But supporters have been as generous as possible.
“We’ve gotten a lot of $5, $10, $20 checks, which is good,” Goldfinch said. “I’d much prefer to have 100 $10 checks than 10 $100 checks any day, because that’s votes. As long as I’m connecting with voters, reaching people and shaking their hand, that’s what’s important.”
He has picked up some larger contributions, though: $1,000 each from two Horry county attorneys and Atlantic Ventures in Murrells Inlet, and $750 from a Murrells Inlet restaurant owner.
Goldfinch said he has been talking with Ryan in an effort to get himself prepared for the job he hopes to take on.
“We’ve been talking about the struggles he’s gone through and what he dealt with. That’s been helpful to me in figuring out what to expect,” Goldfinch said.
Ryan, who was 22 when elected, received some skepticism about his ability to do the job at such a young age. Though Goldfinch is also significantly younger than most of those he hopes to serve with in the House, he said he thinks he’ll have an easier time of it than Ryan.
Members of the county legislative delegation “didn’t seem to take him seriously,” Goldfinch said of Ryan. “To his credit, he’s done a lot of things, introduced a lot of bills and been on the right side of the issues. But they’ve got this perception of a young guy. I don’t think that will be the case with me.”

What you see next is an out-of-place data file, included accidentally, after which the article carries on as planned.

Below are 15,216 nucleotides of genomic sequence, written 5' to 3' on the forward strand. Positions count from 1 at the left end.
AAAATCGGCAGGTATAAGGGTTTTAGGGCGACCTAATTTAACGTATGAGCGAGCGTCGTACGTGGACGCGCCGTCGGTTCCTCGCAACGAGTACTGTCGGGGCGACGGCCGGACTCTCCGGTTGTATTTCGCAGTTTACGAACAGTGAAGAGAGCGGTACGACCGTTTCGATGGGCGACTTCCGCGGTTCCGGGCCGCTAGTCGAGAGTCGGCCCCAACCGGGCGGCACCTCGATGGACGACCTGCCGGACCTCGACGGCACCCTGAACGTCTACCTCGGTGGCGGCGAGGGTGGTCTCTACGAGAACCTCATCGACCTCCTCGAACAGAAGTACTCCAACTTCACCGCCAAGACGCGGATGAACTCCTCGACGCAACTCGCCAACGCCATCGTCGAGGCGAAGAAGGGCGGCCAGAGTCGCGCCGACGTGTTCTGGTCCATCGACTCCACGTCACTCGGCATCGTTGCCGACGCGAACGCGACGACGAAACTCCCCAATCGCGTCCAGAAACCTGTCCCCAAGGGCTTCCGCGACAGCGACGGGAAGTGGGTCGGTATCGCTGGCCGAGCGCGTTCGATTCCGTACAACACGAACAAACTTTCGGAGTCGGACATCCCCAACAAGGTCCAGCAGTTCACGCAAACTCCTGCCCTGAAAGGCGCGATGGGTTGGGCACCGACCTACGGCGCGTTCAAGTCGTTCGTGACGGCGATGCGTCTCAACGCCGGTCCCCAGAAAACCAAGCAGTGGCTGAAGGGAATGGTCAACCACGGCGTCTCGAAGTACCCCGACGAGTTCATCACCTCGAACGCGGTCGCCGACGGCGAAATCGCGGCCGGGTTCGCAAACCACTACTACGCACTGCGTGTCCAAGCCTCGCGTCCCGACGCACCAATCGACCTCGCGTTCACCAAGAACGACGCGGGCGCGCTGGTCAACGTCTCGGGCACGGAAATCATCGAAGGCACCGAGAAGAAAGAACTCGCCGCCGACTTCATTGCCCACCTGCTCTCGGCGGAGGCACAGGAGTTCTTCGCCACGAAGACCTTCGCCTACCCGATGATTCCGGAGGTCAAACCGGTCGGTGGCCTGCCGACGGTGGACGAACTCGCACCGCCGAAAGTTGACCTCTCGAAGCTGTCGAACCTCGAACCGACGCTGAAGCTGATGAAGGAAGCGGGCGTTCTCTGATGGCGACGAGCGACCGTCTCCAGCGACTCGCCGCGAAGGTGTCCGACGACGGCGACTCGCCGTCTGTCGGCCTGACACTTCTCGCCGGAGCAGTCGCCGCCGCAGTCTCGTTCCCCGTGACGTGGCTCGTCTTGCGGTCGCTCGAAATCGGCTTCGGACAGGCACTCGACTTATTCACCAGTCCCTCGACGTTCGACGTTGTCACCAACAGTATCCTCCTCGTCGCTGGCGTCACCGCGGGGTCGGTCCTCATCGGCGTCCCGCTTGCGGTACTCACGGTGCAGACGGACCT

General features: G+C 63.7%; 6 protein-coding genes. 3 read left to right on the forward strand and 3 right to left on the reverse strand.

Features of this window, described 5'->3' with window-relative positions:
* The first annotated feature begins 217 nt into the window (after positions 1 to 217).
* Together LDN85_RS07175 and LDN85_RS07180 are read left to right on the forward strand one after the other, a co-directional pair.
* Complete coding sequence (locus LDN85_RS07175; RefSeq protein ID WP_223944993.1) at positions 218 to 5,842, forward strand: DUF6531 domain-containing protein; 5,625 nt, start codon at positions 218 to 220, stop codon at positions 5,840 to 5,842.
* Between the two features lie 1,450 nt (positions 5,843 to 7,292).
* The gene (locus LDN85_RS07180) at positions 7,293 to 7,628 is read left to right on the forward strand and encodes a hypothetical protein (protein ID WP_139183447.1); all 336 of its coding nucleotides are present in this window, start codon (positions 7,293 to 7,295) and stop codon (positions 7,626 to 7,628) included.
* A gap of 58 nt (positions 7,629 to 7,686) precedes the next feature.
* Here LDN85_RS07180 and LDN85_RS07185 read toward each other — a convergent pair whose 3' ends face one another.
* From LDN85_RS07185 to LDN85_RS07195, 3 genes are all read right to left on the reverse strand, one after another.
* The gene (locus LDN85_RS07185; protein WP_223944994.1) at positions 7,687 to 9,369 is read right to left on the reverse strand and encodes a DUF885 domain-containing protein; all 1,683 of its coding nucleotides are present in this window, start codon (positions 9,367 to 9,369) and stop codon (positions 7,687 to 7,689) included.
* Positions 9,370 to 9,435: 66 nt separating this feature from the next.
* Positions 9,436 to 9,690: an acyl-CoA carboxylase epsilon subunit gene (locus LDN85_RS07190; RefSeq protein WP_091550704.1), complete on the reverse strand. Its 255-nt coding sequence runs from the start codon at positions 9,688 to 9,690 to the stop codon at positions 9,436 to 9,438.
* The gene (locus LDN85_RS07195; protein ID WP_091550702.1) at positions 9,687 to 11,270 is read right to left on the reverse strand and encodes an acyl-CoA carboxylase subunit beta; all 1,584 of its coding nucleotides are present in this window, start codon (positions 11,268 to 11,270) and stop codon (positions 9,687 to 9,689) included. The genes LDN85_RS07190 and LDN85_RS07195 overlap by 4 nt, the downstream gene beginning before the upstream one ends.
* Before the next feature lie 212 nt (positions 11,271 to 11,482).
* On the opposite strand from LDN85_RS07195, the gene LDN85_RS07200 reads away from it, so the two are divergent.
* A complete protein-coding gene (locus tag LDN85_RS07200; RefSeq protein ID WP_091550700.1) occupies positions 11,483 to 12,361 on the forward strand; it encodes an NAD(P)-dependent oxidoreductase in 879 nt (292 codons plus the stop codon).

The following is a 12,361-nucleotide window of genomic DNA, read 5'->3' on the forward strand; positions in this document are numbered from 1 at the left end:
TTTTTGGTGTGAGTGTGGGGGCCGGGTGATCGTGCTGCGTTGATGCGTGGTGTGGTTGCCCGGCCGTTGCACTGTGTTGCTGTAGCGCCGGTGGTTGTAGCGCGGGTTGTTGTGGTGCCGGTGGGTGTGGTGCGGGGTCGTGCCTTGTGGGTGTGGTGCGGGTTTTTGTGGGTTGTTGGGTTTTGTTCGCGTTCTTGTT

Goldfinch, whose family has a long history of public service, already knows a lot of the people in the General Assembly, including the members of the Georgetown, Horry and Charleston county delegations.
“I’ve gone to lunch and dinner with these guys. I know their families. I’m not going to be looked at as an outsider. That was kind of Kevin’s downfall. He was viewed as a young outsider who wanted to change things and they didn’t like that.”
Assuming it’s smooth sailing for Goldfinch in the primary and he makes it onto the November ballot, he’ll face a Democratic opponent there. Jarrod Ownbey, 32, of Ricefields, also an attorney, announced his campaign about a month after Goldfinch. It looks like he might also be unopposed in the primary. He has not filed a campaign finance report.
Goldfinch said he’s not concerned with what Ownbey is up to, specifying that has nothing to do with Ownbey or his policies.
“The way I look at it, I’m not concerned about any opponent,” Goldfinch said. “I’m going to run the best campaign I can run and my neighbors, my friends and the communities of Georgetown County will have to decide who they like best. I’ll be honest, do the best I can, and if they like me, they’ll elect me. I think they’ll like what I have to say.”